• A possible answer for how to deal with that situation came when the San Elijo Lagoon Conservancy hired me to write an online animal guide for their website. This is an organization of conservation biologists. The person who hired me is a biologist. First thing she did was give me a reasonable word count limit and gave a model for what they wanted the text to sound like. Monterey Bay Aquarium. We ended up having the same arguments I always have with scientists about how fewer words mean more and about using friendly language and about anthropomorphizing, BUT, this time I could always point back to what my client had asked for in the beginning.So, if you are in a situation where the scientist is calling the shots, get them to take ownership of word count and writing style.
  • Unfortunately, there wasn’t a design budget for this, BUT we did stick to the word count limit, and I did get to use words like bugs and gender-bender.
  • So, you get a draft of exhibit text that’s written by a scientist.If at all possible, don’t call it a draft. Call it a write-up of the topic. Or interview the scientist instead.Sometime, it’s unavoidable. This is some draft text I got from a park naturalist for an interpretive panel about a beaver family. This is pretty restrained – only 250 words. Even so, if I had just tried to condense this, it would have been really boring. Instead of looking at it as a draft…
  • … but as a treasure hunt!Looking forWhat will address the client’s goals in an interesting wayLede or a hookSomething you can use is almost always there.
  • Client wanted to address idea that beavers are pests, which apparently local folks had. So, we used an analogy to human relationships – quality neighbors as a way to get that across.
  • If the scientist has a good idea, use it. This is an exhibit layout sketched by a geologist who also happens to lead hikes. Panel to interpret this strange-looking crater full of 8-sided columns in a walking and bicycling park near San Diego. His idea was just to identify what it was. Which was great.Temptation to want to put your mark on everything, as the content developer.But if you’re lucky enough to be working with a geologist who understands what the visitor is interested in, go for it.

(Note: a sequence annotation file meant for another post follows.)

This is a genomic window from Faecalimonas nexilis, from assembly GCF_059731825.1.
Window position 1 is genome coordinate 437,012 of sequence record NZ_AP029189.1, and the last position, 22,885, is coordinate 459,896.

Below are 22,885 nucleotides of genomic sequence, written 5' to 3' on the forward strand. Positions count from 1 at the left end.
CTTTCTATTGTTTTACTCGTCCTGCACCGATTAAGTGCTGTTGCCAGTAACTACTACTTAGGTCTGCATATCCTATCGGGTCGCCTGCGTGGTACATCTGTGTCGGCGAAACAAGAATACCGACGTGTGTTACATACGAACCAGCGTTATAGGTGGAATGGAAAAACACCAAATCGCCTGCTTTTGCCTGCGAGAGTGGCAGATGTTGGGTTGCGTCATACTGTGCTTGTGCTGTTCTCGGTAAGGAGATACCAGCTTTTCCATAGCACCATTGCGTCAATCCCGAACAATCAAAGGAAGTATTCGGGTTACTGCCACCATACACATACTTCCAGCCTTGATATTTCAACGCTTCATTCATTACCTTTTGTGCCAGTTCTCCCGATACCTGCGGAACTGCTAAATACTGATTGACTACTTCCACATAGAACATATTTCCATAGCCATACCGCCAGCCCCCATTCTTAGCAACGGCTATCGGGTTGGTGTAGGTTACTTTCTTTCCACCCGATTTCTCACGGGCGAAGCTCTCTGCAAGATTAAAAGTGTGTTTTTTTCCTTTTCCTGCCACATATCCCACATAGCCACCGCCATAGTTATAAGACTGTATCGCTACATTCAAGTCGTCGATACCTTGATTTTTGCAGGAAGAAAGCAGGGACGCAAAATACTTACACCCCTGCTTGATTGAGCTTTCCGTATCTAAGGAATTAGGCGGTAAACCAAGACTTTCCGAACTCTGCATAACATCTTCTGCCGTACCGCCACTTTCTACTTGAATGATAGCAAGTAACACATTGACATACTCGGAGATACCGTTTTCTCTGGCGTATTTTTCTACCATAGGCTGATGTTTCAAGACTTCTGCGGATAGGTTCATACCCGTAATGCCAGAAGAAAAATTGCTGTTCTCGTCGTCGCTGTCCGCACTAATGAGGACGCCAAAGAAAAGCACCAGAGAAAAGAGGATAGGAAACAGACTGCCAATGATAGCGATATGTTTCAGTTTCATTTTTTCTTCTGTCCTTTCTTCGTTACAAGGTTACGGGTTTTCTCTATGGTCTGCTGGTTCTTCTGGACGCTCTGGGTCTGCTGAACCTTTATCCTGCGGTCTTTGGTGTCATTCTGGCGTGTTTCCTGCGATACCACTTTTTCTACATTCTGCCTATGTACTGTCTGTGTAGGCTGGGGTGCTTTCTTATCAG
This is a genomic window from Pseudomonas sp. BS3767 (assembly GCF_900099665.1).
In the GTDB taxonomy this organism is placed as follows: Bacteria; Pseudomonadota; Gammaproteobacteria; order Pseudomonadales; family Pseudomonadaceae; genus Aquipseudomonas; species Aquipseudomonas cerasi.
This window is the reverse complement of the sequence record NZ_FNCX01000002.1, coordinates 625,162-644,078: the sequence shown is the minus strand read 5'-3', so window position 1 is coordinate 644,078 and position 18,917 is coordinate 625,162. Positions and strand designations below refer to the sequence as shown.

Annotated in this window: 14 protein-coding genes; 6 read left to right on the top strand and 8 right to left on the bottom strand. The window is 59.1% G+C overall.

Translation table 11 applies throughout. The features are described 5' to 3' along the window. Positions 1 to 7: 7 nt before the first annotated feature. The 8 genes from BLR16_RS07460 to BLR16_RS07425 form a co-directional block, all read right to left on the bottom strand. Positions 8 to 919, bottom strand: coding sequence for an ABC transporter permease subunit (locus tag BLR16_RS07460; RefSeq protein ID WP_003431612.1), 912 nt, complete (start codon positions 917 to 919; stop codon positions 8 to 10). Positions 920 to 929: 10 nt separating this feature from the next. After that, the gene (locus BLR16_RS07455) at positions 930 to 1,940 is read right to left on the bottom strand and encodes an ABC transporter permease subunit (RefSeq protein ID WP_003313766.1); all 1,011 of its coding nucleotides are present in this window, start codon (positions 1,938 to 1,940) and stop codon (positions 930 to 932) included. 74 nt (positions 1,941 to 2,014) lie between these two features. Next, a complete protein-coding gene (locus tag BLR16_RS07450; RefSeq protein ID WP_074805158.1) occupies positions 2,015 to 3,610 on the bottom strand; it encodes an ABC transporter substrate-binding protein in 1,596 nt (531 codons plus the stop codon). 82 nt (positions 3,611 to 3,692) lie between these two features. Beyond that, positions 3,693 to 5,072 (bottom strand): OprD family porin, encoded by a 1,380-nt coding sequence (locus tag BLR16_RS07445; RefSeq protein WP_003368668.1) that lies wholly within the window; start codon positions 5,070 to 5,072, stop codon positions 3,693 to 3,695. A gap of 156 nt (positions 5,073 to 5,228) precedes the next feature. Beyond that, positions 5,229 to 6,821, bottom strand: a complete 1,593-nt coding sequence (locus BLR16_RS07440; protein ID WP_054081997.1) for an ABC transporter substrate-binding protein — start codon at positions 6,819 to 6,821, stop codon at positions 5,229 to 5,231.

• Here’s the exhibit. We’re answering a question the visitor already has. Because we took his idea and gave him credit, he was very willing to work with us on the text.Use good ideas and acknowledge them.
  • Tada!
  • Turning Curator Drafts into Compelling Text

    1. 1. Turning Curator Drafts into Compelling Text Dana Whitelaw, Ph.D. Laura F. Fry Haub Curator of Western American Art, Tacoma Art Museum Maraya Cornell Jessica Brier VP of Programs, High Desert Museum Principal, The Nature of Story Photography Curatorial Assistant, SFMOMA
    2. 2. CREATING COMPELLING CURATOR TEXT Dana Whitelaw, Ph.D. High Desert Museum Bend, Oregon
    3. 3. Tenets of Text Clarity If a passage means more or less than the author thinks it does, IT LACKS CLARITY
    4. 4. Tenets of Text Clarity By the early 1800s, many Native Americans in the West had access to firearms. Most used a Northwest gun—a light, flintlock smoothbore musket that could use a single ball or shot. This preference persisted even when percussion lock and breech loading guns became available.
    5. 5. Tenets of Text Clarity By the early 1800s, many Native Americans in the West had access to firearms. Most used a Northwest gun—a light, flintlock smoothbore musket that could use a single ball or shot. This preference persisted even when percussion lock and breech loading guns became available.
    6. 6. Tenets of Text Concision Be concise! Less is more! More is less!
    7. 7. A Sailor's Life has just 1,500 words of text in all its activity cards and labels combined. © USS Constitution Museum, A Sailor’s Life for Me?